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Reliability Issues for DoD Systems: Report of a Workshop
APPROACHES TO COMBINING INFORMATION FROM DISPARATE SOURCES
A variety of sources of information on the reliability of a defense system under development are available at the different stages of system development. Data from developmental and operational tests and from field performance for systems with similar or identical components are typically available at the beginning of system development. There are also data from the developmental tests (contractor and government) of the system in question. Finally, there are often field use and training exercise data, as well as “data” from modeling and simulation.
Attempts to combine data from tests or field experience for a related system with those for a given system must be made with caution since large changes in reliability can result from what would ordinarily be considered relatively minor changes to a system, and even identical components can have importantly different impacts on system reliability when used in different systems. Data from field and training exercises must be carefully considered since field use and training exercises are not well-controlled experiments. Further, the utility of modeling and simulation results depends heavily on the validity of the models in question.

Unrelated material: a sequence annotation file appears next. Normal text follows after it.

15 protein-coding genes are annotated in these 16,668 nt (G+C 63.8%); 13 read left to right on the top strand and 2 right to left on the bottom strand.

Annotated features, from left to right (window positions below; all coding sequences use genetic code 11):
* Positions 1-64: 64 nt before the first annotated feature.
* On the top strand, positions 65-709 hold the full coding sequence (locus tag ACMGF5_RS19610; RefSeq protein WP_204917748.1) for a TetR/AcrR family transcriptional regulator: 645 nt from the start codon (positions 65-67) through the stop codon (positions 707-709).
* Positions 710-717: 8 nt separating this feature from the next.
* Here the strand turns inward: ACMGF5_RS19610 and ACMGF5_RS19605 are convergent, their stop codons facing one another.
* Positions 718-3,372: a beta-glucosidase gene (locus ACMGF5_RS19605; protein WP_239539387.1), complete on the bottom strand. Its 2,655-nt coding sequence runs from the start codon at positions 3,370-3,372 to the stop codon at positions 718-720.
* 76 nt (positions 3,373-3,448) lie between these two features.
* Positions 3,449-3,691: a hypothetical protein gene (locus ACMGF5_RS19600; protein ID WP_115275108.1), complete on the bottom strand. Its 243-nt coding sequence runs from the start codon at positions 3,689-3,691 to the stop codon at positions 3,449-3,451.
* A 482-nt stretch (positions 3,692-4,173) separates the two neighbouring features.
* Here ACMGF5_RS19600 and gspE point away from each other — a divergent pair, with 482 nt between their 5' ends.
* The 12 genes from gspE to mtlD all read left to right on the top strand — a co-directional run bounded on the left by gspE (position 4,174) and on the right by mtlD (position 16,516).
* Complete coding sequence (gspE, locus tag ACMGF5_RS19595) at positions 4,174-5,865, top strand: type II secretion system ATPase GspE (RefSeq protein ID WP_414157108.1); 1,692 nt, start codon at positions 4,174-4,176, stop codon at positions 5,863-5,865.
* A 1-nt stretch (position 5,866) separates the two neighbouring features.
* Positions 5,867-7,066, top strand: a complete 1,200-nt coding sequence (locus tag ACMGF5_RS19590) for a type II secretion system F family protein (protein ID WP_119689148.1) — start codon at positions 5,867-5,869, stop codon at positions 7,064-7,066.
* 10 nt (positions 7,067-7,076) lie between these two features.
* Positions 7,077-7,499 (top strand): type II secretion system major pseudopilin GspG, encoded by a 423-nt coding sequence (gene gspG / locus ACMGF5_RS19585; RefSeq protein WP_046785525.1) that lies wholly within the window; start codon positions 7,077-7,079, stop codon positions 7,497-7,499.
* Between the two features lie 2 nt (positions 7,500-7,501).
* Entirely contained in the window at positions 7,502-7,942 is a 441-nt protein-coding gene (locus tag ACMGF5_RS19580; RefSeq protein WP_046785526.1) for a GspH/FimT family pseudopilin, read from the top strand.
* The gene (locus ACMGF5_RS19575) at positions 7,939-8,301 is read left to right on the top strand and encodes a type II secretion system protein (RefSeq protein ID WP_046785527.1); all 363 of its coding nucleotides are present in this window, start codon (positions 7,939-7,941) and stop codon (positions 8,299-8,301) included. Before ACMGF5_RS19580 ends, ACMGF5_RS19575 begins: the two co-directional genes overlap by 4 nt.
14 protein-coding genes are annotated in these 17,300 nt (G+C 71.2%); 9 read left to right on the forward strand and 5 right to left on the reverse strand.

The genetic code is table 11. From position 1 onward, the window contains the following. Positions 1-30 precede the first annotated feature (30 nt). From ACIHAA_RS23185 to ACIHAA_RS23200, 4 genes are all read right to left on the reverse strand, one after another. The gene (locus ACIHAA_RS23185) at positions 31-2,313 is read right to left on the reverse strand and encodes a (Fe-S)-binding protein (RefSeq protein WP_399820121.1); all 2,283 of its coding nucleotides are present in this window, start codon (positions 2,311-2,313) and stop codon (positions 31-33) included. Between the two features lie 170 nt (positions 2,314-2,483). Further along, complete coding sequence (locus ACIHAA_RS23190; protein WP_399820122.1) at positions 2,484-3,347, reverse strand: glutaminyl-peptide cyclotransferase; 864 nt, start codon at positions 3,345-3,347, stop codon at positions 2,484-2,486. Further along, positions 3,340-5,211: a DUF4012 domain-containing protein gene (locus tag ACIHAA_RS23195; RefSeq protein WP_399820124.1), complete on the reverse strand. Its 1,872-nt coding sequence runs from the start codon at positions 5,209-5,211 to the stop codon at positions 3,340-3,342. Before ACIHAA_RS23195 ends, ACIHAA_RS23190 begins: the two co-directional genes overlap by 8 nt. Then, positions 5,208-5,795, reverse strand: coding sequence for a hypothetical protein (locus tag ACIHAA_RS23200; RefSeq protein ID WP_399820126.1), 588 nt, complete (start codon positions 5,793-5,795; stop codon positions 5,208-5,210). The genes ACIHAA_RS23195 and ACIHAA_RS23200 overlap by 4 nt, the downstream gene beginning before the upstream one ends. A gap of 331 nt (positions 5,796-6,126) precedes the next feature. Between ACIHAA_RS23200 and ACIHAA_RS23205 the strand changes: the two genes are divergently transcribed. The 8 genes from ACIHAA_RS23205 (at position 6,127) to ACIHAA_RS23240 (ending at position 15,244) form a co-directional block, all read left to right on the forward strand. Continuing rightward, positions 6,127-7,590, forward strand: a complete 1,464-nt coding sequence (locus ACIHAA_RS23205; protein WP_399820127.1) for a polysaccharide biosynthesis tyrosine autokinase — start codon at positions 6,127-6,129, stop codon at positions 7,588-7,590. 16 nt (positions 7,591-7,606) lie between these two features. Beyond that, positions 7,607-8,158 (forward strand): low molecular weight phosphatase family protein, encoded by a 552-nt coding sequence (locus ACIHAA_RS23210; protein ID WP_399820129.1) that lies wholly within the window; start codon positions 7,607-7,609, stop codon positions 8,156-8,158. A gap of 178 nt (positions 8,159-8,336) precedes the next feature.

Even identical systems can have dramatically different reliabilities in developmental and operational testing as a result of the different conditions involved. In developmental testing, the system operators are typically fully acquainted with the system, the test conditions are carefully controlled, and the test is often at the component level (e.g., hardware-in-the-loop testing). On the other hand, operational testing involves using the full system in operational conditions as realistic as possible, with the actions of the participants relatively unscripted and the system being operated by personnel more typical of real use (with the anticipated amount of training). Clearly, these are distinctly different conditions of use.
On the other hand, the cost of operational testing (and the need for expeditious decision making) necessarily limits the number of operational test replications. Given the importance of assessing the reliability of defense systems in development, including how this assessment factors into the ultimate decision on whether to proceed to full-rate production, it is extremely important to base reliability assessments of defense systems in development on as much relevant information as possible. As a result, it has been suggested, especially of late, that the various sources of information be combined, if possible, to provide the best possible estimates of sys-